At The Picture Show
Stick to the console: Doom fails to buck video-game trend
Director: Andrzej Bartkowiak
Screenplay: Dave Callahan and Wesley Strick, based on the video game
Starring: The Rock, Karl Urban, Rosamund Pike, Raz Adoti, Richard Brake, Ben Daniels and
Rated R/1 hour, 40 minutes
Opened Oct. 21, 2005
(out of four)
I'll resist making the tempting 'doom' pun on the almost-inevitable fate of the screen
adaptation of Doom--the near-legendary video game that helped popularize the first-person
shooter genre--but the film's failure shouldn't come as much of a surprise to anyone. The simple
truth is that console-to-celluloid adaptations almost always fail.
I'll be honest: I had hope for this one. I wanted it to work. As a teenager, I spent many a
late night at my cousin Geoff's house feeding my addiction to computer-generated carnage. But
more important than that, the movie adaptation stars The Rock, not only one of the most
engaging and exciting action-movie stars on the planet, but a decent actor to boot (see his
delightful The Rundown for evidence of such).
But even he can't save Doom from the generic entrapments of just about all other movies
of its kind.
Fans of the game surely already know of the plot--it takes place on a "remote research
facility" on Mars where all hell has broken loose thanks to a genetic experiment gown awry.
Sarge (The Rock) leads the typical ragtag group of military officers--including the obligatory
young'un, The Kid (Al Weaver), the tortured hero, John Grimm (Karl Urban) and a team of
grizzled vets who have seen it all before.
Or at least they thought they had. They've never seen anything like this--enormous,
gargantuan beasts whose sole purpose, it seems, is to try to kill every human in sight, thus giving
our boys an opportunity to show off their impressive weaponry. Hey, that sounds like a video
And, of course, there's also the lone female character, Samantha Grimm (Rosamund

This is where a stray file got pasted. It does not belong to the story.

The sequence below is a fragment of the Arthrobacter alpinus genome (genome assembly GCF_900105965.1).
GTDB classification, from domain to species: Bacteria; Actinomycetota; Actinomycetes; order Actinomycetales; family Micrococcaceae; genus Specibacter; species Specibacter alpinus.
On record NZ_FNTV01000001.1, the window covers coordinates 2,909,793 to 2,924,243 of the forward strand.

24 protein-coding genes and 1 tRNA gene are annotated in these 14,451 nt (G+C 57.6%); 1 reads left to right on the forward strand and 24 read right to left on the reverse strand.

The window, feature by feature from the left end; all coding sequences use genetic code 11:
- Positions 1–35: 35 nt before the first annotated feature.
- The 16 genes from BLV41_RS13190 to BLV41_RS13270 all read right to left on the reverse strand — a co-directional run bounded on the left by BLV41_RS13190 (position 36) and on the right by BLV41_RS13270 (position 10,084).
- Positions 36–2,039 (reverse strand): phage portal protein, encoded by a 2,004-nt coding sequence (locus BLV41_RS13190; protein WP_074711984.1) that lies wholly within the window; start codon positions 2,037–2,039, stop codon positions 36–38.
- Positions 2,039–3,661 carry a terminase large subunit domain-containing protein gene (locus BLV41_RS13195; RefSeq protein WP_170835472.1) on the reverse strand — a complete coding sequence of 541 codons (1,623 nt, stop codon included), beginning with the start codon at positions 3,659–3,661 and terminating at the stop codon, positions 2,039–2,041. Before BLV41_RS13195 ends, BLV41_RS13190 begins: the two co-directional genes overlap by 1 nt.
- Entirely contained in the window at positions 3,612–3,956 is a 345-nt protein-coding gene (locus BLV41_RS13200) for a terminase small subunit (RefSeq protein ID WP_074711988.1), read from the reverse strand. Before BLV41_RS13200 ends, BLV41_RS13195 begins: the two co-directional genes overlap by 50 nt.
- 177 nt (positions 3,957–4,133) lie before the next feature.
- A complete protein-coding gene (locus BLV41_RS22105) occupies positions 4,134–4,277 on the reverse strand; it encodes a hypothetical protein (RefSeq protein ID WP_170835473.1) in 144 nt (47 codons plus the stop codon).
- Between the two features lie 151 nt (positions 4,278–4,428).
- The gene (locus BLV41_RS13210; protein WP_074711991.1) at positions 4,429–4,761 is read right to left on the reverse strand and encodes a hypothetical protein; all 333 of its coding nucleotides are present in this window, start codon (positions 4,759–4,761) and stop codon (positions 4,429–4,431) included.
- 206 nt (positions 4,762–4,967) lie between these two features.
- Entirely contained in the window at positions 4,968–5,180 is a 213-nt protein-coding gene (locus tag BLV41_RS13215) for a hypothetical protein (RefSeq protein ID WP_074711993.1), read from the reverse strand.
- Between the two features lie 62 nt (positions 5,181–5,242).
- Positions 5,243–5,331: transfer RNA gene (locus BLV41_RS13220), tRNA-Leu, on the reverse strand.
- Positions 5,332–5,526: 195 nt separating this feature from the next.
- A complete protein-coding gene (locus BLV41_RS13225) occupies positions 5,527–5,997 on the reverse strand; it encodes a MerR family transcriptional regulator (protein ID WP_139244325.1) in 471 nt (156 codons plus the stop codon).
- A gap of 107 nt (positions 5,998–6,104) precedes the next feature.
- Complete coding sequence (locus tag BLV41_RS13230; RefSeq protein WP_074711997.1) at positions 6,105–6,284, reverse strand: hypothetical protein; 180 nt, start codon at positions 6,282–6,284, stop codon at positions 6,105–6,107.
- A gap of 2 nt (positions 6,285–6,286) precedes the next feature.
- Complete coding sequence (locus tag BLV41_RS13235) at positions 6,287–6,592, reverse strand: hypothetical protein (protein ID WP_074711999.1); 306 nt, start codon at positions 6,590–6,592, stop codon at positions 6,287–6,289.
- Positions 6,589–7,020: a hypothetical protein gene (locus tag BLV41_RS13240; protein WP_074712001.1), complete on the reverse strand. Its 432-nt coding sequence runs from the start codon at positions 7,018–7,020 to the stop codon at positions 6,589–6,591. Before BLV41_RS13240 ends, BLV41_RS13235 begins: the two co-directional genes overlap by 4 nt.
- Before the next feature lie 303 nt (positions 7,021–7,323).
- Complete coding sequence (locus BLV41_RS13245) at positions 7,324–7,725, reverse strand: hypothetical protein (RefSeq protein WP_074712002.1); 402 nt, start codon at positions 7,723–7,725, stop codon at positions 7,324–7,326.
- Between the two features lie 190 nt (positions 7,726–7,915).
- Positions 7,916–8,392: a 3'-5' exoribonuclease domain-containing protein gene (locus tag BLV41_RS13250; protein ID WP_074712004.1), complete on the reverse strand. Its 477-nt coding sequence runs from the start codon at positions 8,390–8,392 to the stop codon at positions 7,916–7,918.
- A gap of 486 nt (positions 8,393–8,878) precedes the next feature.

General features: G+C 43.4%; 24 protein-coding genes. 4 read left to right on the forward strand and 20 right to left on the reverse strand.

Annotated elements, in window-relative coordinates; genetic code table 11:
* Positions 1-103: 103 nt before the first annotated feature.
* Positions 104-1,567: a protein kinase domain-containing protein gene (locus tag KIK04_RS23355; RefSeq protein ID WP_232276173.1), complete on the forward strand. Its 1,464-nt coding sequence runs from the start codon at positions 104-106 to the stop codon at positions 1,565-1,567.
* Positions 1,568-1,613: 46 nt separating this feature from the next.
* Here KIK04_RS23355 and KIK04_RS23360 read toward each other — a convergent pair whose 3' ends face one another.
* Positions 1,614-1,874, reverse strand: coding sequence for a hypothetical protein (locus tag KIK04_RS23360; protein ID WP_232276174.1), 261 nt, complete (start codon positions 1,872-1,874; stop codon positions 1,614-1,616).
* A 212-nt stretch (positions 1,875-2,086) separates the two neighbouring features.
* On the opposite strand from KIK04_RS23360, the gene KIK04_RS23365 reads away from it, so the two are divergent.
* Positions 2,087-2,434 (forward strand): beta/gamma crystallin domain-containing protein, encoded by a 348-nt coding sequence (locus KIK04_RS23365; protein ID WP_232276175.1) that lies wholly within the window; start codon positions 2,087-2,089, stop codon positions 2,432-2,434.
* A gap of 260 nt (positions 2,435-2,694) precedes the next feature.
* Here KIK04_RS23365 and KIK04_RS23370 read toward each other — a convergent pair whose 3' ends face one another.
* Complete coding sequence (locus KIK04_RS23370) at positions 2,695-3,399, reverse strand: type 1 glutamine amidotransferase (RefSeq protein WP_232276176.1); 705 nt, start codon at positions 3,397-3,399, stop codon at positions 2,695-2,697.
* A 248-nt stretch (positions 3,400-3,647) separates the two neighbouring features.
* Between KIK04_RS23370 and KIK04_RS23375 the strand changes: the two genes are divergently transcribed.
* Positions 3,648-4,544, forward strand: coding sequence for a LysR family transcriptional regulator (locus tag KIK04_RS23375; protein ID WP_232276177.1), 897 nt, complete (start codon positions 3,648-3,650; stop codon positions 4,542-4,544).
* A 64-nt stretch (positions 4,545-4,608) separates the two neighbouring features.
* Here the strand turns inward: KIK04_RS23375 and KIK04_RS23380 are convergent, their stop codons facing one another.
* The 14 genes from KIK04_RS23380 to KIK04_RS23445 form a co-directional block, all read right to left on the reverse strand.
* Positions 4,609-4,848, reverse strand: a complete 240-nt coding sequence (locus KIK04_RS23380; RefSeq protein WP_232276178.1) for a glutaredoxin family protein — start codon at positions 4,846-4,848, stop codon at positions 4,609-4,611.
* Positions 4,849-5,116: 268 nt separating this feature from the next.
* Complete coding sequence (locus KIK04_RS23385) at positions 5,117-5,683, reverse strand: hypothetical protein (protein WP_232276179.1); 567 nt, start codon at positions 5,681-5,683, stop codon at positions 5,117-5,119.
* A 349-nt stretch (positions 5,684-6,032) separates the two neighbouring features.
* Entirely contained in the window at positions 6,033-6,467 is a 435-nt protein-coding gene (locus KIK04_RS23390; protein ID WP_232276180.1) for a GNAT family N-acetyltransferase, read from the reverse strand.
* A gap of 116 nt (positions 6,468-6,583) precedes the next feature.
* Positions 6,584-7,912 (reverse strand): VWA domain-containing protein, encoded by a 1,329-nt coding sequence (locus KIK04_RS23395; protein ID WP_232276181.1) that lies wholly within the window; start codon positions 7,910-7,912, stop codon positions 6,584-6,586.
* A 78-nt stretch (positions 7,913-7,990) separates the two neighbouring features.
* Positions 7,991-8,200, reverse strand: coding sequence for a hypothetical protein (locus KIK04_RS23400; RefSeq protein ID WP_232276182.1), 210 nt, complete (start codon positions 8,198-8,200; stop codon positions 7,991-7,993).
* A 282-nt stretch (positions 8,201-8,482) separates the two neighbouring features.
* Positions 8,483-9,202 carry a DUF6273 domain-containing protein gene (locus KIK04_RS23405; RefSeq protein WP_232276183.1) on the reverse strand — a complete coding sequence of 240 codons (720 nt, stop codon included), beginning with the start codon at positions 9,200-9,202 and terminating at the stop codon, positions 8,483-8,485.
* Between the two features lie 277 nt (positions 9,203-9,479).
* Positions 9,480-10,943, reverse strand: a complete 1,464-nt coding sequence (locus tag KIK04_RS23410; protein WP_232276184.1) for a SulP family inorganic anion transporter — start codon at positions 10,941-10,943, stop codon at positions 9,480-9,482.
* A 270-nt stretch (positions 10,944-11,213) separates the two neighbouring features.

Pike), John's estranged sister and scientist whose jobs are to, A) explain all the scientific jargon
to the military officers; B) be really hot; and C) act scared. Bravo, Rosamund.
For months, many video-game purists have bemoaned the fact that the creatures aren't
from hell, as they were in the game, but instead are the tragic result of a bad science project. I
can't say I speak for any of them, but the fact is it doesn't really matter--the creatures are there,
and Sarge, John and Co. are supposed to kill them, regardless of their origins. End of story.
The reason I mention this is because the film's greatest success is the creatures
themselves. Instead of relying on weightless CGI technology to create the beasts--which is
always the cheap studio cop-out these days--the creatures are made from scratch. And thanks to
the artistic genius of Stan Winston Studios (The "Terminator" franchise, "Aliens," "Jurassic
Park") and the creativity of Carlo Poggioli and talented art and makeup departments, the
monsters are way more menacing than anything computers can create.
Director Andrzej Bartkowiak also does the right thing by not letting the characters--or
the audience--see too much of their adversaries. They exist in shadows, behind dark corners.
Which makes it all the more unfortunate that the movie doesn't really work. The Rock is
always entertaining despite being forced to recite some dreadful dialogue, and I, for one, was a
huge fan of the first-person shooter sequence.
But the fact is...well, the movie's just boring. It takes a long time to develop, which might
be fine if the writing was any good, but it isn't. The action scenes aren't particularly well-choreographed, few of The Rock's castmates have any screen presence to speak of, the plot
stinks and Bartkowiak never creates any sense of dread or tension that might really have made
the movie work.
Just once, I'd love to see a studio try to go after a talented filmmaking team to make a
video-game adaptation. Sure, most probably wouldn't go for it, and for good reason. But I'm sure
there are a few solid action directors out there who might give it a try. Bartkowiak ("Romeo Must
Die," "Cradle 2 the Grave," "Exit Wounds) is a better cinematographer than director, and he
should stick to that.
Read more by Chris Bellamy